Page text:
The actual mechanism follows some familiar principles, with the hammers pivoting from the bottom of the action, the sears from the top and the selector block lifting the sears clear of the bents to release the hammers forwards, rather than pulling them down. There is a second bent or sear notch in each hammer. This is to catch the hammer falling and prevent the gun firing in the case of an accidental discharge.
Mainsprings are coil type. The selector system for shooting the first barrel is worked off the safe button on the top strap. And is a button in the centre of the safe itself is clearly marked, and may be switched from side to side to select the required barrel. The inertia from the first shot will cause the selector block inside to fall back, releasing the first sear and then dropping forwards to pick up the second sear. The trigger is also adjustable for sear clearance; a useful feature for gunsmiths.
The trigger itself is adjustable for position for optimum comfort. It is also gold plated which adds to the overall looks of the gun. Just as importantly the trigger pulls are clean and crisp; important for good shooting.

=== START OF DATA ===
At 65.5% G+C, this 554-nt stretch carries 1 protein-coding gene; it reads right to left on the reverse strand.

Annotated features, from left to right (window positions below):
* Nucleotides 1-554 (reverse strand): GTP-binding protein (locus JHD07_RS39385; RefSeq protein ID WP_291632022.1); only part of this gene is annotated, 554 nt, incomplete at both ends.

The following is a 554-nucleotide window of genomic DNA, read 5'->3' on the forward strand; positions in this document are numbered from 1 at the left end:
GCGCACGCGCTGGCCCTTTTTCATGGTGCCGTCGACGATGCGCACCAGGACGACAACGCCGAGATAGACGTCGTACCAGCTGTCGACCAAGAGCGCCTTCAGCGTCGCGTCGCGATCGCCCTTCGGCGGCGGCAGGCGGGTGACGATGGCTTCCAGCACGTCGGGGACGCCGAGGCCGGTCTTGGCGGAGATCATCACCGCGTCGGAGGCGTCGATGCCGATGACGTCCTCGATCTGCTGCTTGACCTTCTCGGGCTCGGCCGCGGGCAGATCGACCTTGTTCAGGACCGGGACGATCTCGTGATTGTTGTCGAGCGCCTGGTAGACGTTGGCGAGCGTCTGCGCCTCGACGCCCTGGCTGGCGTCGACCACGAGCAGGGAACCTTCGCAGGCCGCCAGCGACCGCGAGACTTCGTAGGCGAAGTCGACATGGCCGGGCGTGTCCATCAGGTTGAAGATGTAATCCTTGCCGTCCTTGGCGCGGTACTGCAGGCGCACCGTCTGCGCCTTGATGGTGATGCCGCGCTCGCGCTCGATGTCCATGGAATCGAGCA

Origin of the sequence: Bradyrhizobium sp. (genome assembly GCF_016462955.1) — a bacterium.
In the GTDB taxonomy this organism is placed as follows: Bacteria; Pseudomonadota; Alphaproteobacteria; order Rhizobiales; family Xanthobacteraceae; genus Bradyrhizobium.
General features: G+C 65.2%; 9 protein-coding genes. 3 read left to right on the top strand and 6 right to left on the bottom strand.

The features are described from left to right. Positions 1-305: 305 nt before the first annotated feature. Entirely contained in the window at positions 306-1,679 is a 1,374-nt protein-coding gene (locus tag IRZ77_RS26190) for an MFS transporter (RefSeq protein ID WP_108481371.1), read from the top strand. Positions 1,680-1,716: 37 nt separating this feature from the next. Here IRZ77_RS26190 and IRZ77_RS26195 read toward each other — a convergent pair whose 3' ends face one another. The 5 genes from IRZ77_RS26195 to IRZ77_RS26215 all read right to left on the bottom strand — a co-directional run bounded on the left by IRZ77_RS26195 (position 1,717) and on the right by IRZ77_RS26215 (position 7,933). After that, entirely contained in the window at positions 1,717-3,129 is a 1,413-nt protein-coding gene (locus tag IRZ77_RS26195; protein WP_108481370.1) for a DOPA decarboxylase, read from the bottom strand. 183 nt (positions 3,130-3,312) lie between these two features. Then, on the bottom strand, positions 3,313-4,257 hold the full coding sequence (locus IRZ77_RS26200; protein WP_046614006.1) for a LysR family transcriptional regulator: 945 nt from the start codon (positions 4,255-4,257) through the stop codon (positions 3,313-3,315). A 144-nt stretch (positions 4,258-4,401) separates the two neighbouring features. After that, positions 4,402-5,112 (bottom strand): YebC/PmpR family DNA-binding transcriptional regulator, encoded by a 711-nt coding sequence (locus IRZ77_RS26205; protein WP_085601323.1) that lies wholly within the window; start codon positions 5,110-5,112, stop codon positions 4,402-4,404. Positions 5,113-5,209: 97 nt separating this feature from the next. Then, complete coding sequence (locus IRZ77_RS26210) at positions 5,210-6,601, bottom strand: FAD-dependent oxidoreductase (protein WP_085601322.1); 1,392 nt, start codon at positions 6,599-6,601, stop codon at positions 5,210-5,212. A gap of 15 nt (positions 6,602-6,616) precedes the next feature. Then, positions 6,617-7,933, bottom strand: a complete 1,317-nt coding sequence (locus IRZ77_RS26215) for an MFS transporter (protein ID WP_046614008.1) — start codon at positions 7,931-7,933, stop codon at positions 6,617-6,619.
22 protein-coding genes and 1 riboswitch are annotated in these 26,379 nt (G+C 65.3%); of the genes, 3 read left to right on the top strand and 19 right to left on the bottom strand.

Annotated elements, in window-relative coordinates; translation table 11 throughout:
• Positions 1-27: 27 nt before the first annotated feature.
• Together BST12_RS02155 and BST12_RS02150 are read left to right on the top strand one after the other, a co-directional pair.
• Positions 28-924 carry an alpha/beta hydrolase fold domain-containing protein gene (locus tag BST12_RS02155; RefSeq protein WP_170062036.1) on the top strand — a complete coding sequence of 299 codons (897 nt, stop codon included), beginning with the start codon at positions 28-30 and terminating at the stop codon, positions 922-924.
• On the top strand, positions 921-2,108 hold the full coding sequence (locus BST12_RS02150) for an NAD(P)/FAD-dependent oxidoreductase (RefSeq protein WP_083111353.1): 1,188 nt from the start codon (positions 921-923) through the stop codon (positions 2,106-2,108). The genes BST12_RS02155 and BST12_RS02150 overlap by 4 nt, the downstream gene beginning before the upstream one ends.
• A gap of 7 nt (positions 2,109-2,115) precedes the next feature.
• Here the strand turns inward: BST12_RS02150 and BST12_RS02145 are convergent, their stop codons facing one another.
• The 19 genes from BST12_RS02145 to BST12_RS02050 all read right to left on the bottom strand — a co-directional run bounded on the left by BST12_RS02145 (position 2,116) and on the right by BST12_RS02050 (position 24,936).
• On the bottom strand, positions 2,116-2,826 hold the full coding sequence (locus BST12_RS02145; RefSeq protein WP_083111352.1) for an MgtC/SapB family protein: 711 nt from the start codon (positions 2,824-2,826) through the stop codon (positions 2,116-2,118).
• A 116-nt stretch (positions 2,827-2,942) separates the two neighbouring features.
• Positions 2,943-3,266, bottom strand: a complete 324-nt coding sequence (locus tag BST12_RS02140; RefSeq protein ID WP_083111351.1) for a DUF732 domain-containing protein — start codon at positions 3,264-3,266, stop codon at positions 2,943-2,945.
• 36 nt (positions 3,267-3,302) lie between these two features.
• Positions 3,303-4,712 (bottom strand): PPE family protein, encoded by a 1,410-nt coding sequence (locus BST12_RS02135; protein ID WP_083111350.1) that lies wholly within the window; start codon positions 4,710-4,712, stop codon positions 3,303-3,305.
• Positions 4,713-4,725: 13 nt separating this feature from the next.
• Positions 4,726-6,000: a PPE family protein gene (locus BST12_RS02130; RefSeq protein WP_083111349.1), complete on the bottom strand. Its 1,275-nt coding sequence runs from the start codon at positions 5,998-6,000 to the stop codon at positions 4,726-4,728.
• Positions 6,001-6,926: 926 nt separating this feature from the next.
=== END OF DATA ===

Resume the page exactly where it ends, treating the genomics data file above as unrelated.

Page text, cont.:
The safe is manual in its function, as would be expected on a gun designed for clay pigeon shooting. At the same time it is very positive backwards and forwards, and is quite large so there is plenty of metal to grip.
The gun is jointed on stub hinge pins held in the action walls. Ejectors are worked by rods through the action walls that pick up trips located in the forend iron. Extractors are directly powered by springs underneath them, housed in the mono-block. Ejection is crisp and clean.
The barrels are assembled on the monoblock principle, as are virtually all mass produced OU’s these days. This is where the two barrel tubes are separate from the breech end or block. And the parts are brazed or silver soldered together, then the ribs are added and the barrels are complete.
In this instance the side ribs are ventilated to aid the cooling as the gun gets hot from repeated shooting; more likely with a sporting clay gun.